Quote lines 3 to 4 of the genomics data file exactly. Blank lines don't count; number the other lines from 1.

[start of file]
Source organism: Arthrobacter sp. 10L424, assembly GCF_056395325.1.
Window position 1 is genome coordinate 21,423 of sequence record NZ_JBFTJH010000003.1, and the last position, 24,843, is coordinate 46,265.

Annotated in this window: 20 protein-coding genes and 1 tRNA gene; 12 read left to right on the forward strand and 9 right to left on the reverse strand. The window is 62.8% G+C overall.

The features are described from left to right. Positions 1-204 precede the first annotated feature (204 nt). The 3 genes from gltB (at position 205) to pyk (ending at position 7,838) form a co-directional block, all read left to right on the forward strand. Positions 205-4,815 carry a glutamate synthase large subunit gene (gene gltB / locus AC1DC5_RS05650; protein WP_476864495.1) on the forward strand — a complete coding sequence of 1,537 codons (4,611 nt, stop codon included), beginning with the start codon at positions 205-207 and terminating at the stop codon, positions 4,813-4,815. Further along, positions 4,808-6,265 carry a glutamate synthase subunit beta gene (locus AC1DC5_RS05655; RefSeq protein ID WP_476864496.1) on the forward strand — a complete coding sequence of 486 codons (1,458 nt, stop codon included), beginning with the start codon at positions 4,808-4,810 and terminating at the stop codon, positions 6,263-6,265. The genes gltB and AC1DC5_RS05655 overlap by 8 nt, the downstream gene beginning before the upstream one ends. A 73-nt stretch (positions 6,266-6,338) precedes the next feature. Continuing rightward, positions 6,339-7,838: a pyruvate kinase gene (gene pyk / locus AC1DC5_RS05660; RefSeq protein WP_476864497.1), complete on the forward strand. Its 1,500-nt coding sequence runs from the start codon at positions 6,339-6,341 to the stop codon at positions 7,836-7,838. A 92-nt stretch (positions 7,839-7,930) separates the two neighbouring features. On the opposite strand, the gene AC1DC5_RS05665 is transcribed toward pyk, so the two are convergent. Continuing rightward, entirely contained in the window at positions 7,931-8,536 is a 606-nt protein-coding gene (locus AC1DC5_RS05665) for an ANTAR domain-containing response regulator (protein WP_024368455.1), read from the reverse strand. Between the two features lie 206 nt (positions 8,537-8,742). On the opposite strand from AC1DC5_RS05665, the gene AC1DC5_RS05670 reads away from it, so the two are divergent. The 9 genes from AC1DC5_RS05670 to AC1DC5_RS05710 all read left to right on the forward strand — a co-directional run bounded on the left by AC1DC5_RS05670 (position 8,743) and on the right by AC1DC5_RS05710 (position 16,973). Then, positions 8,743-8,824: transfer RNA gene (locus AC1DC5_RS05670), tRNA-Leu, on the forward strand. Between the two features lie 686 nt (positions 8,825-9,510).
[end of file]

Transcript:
Annotated in this window: 20 protein-coding genes and 1 tRNA gene; 12 read left to right on the forward strand and 9 right to left on the reverse strand. The window is 62.8% G+C overall.

The features are described from left to right. Positions 1-204 precede the first annotated feature (204 nt). The 3 genes from gltB (at position 205) to pyk (ending at position 7,838) form a co-directional block, all read left to right on the forward strand. Positions 205-4,815 carry a glutamate synthase large subunit gene (gene gltB / locus AC1DC5_RS05650; protein WP_476864495.1) on the forward strand — a complete coding sequence of 1,537 codons (4,611 nt, stop codon included), beginning with the start codon at positions 205-207 and terminating at the stop codon, positions 4,813-4,815. Further along, positions 4,808-6,265 carry a glutamate synthase subunit beta gene (locus AC1DC5_RS05655; RefSeq protein ID WP_476864496.1) on the forward strand — a complete coding sequence of 486 codons (1,458 nt, stop codon included), beginning with the start codon at positions 4,808-4,810 and terminating at the stop codon, positions 6,263-6,265. The genes gltB and AC1DC5_RS05655 overlap by 8 nt, the downstream gene beginning before the upstream one ends. A 73-nt stretch (positions 6,266-6,338) precedes the next feature. Continuing rightward, positions 6,339-7,838: a pyruvate kinase gene (gene pyk / locus AC1DC5_RS05660; RefSeq protein WP_476864497.1), complete on the forward strand. Its 1,500-nt coding sequence runs from the start codon at positions 6,339-6,341 to the stop codon at positions 7,836-7,838. A 92-nt stretch (positions 7,839-7,930) separates the two neighbouring features. On the opposite strand, the gene AC1DC5_RS05665 is transcribed toward pyk, so the two are convergent. Continuing rightward, entirely contained in the window at positions 7,931-8,536 is a 606-nt protein-coding gene (locus AC1DC5_RS05665) for an ANTAR domain-containing response regulator (protein WP_024368455.1), read from the reverse strand. Between the two features lie 206 nt (positions 8,537-8,742). On the opposite strand from AC1DC5_RS05665, the gene AC1DC5_RS05670 reads away from it, so the two are divergent. The 9 genes from AC1DC5_RS05670 to AC1DC5_RS05710 all read left to right on the forward strand — a co-directional run bounded on the left by AC1DC5_RS05670 (position 8,743) and on the right by AC1DC5_RS05710 (position 16,973). Then, positions 8,743-8,824: transfer RNA gene (locus AC1DC5_RS05670), tRNA-Leu, on the forward strand. Between the two features lie 686 nt (positions 8,825-9,510).